Since the world lost Robin Williams, attention has once again turned to the treatment of depression. This is not another blog about that. If I were to write about Robin Williams, I’d start with how sad I am that all those significant obstacles overwhelmed him.
In this blog entry, I wanted to share some thoughts about the importance of wholeness, of seeing and extending care to the whole person. In almost 30 years of experience as a mental health professional, I have rarely seen anyone who had just one issue, traumatic or not. We are complex individuals, and managing the complex choreography of our lives can overwhelm us. Becoming overly focused on one aspect can mean that other important parts of us go without necessary attention.
Health insurance for psychotherapy has contributed to people being underserved in their search to feel happy, because it is based on allopathic medical systems where there is a primary diagnosis and a treatment for that diagnosis. Depression? There’s a protocol for a given number of sessions and a certain type of medication. Anxiety? Again, there’s a prescribed protocol and a range of given medications. I’m not saying having a direction isn’t helpful, and I’m not saying medication isn’t helpful. I am just suggesting this approach does not give people enough of what they need. Connection with a caring other who can assist in you making your own best map for your own best care honors your individuality while recognizing the importance of our interdependence with each other and our planet.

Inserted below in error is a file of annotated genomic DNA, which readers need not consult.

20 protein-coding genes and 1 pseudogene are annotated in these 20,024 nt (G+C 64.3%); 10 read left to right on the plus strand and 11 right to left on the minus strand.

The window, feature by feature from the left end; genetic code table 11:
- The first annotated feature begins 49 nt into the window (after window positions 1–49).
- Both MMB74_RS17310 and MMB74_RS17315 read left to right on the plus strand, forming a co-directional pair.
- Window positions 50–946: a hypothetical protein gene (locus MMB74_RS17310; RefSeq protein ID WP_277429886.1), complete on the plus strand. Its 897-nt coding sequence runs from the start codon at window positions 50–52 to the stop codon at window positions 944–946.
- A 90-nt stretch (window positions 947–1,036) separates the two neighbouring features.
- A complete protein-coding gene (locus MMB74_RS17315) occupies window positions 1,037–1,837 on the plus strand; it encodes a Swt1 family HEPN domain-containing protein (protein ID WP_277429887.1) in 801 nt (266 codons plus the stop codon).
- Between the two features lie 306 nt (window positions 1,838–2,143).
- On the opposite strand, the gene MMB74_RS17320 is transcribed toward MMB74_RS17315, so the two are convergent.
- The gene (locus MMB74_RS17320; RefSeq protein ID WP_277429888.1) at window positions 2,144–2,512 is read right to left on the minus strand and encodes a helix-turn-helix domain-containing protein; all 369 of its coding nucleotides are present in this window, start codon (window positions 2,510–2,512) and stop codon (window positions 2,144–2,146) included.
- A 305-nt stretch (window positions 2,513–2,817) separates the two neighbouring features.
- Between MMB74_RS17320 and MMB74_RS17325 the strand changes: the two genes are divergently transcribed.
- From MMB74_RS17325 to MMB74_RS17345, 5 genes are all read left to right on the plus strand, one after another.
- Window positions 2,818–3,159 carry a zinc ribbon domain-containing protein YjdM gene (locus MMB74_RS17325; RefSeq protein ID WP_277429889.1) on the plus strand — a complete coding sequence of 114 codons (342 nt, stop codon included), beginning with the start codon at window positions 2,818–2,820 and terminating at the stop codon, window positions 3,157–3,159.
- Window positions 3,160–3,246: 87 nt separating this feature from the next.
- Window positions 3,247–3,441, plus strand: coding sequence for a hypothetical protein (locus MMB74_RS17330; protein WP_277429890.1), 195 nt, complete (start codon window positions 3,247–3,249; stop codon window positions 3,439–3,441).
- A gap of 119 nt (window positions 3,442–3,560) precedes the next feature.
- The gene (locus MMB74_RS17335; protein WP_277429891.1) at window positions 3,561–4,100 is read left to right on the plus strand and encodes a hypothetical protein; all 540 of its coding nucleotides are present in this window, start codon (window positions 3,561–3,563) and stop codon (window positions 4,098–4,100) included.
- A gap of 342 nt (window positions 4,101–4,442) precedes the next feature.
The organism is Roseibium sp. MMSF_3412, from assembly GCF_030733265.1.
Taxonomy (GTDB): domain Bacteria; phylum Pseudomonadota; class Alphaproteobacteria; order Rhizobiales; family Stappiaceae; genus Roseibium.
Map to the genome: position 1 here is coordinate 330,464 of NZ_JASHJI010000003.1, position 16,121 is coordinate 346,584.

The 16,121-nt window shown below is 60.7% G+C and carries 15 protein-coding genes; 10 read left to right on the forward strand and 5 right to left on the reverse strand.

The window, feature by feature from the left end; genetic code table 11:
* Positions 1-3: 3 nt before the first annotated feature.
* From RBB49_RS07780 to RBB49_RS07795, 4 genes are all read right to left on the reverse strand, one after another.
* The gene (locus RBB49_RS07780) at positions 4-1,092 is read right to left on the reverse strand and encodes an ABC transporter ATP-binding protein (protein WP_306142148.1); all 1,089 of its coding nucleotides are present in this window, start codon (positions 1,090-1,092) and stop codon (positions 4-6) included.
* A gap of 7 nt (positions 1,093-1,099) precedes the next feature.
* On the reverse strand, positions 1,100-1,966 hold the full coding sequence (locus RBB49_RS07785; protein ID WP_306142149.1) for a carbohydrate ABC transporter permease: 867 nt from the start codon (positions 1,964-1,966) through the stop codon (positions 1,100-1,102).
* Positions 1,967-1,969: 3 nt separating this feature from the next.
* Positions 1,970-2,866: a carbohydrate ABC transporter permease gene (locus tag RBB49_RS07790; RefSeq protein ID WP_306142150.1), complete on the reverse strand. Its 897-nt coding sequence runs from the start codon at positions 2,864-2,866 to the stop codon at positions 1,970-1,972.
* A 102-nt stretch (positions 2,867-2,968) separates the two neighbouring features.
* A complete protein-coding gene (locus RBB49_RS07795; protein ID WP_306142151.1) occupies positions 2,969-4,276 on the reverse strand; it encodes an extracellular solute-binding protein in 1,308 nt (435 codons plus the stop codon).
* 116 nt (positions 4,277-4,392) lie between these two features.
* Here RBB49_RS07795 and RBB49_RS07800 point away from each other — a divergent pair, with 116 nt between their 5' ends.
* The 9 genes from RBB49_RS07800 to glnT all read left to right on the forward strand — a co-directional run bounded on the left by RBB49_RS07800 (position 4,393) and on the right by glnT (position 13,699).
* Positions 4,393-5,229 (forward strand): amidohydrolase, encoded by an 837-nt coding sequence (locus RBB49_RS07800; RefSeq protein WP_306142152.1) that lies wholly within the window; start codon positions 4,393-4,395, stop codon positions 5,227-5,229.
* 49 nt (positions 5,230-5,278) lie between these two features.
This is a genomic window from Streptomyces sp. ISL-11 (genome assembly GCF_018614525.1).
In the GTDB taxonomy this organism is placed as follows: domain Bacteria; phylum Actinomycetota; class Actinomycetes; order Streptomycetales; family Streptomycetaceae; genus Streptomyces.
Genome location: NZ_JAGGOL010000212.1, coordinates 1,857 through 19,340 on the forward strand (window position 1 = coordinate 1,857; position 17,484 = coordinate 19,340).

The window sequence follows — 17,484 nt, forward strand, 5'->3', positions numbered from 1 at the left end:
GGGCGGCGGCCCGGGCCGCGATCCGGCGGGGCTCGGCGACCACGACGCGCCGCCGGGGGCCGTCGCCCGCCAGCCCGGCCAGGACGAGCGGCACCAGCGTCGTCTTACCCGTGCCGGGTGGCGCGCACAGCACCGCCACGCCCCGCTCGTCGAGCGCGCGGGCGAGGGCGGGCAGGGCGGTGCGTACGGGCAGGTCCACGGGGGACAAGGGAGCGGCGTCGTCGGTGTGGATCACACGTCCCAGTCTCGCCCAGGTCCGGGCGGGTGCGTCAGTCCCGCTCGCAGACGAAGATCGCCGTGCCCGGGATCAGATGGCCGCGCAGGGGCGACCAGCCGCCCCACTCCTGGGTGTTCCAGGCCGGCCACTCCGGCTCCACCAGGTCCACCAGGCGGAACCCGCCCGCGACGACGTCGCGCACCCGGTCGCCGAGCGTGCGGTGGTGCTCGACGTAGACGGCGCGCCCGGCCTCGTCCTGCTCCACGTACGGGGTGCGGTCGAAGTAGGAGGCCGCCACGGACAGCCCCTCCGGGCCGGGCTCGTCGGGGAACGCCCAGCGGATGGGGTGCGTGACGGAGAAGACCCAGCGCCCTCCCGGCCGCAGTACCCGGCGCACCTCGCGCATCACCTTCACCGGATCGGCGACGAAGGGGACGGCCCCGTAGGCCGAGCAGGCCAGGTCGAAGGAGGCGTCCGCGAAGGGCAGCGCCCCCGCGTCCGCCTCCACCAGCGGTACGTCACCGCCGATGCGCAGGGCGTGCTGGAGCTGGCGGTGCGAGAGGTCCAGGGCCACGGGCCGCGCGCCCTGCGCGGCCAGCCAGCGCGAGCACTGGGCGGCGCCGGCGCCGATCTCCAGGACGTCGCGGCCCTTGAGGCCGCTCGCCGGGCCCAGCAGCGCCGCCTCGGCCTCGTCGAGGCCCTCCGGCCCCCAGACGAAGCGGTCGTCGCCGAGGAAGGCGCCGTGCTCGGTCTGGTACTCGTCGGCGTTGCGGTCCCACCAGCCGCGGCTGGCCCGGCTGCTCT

Connection and caring
Studies now show that the virtual connection of social media as the primary mode of personal interaction, and the hours spent surfing the web as an activity actually increases anxiety and depression. Studies now show that face-to-face compassionate connection is key to a person’s whole-hearted healing. When human relationships are integrated with movement, eating well, and activity that is creative and productive, the whole person is served, healed, and can move forward with well-being and being well in the world.
Let’s not lose sight of our whole selves and the happiness that can come from keeping all our parts in balance.